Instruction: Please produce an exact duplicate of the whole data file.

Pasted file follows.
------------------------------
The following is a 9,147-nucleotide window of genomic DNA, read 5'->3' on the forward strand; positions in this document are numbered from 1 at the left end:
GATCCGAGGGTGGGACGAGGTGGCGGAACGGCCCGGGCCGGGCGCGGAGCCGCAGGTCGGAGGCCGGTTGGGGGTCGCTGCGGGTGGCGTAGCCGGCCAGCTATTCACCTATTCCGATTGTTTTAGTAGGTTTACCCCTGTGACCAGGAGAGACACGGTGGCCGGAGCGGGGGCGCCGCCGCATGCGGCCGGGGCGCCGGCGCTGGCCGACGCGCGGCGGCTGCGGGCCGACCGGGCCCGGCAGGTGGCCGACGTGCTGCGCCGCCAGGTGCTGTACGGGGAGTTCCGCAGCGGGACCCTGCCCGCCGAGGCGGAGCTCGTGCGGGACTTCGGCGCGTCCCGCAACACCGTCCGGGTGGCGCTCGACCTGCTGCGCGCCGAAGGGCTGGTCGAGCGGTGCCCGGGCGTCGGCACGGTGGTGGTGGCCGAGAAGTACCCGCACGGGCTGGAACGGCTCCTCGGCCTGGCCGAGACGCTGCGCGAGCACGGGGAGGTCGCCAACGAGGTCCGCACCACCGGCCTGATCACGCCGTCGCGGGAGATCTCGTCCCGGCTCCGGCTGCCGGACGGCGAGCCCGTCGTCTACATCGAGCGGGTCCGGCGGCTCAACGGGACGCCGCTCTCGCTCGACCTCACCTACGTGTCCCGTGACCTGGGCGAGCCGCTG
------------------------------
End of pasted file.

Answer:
The following is a 9,147-nucleotide window of genomic DNA, read 5'->3' on the forward strand; positions in this document are numbered from 1 at the left end:
GATCCGAGGGTGGGACGAGGTGGCGGAACGGCCCGGGCCGGGCGCGGAGCCGCAGGTCGGAGGCCGGTTGGGGGTCGCTGCGGGTGGCGTAGCCGGCCAGCTATTCACCTATTCCGATTGTTTTAGTAGGTTTACCCCTGTGACCAGGAGAGACACGGTGGCCGGAGCGGGGGCGCCGCCGCATGCGGCCGGGGCGCCGGCGCTGGCCGACGCGCGGCGGCTGCGGGCCGACCGGGCCCGGCAGGTGGCCGACGTGCTGCGCCGCCAGGTGCTGTACGGGGAGTTCCGCAGCGGGACCCTGCCCGCCGAGGCGGAGCTCGTGCGGGACTTCGGCGCGTCCCGCAACACCGTCCGGGTGGCGCTCGACCTGCTGCGCGCCGAAGGGCTGGTCGAGCGGTGCCCGGGCGTCGGCACGGTGGTGGTGGCCGAGAAGTACCCGCACGGGCTGGAACGGCTCCTCGGCCTGGCCGAGACGCTGCGCGAGCACGGGGAGGTCGCCAACGAGGTCCGCACCACCGGCCTGATCACGCCGTCGCGGGAGATCTCGTCCCGGCTCCGGCTGCCGGACGGCGAGCCCGTCGTCTACATCGAGCGGGTCCGGCGGCTCAACGGGACGCCGCTCTCGCTCGACCTCACCTACGTGTCCCGTGACCTGGGCGAGCCGCTG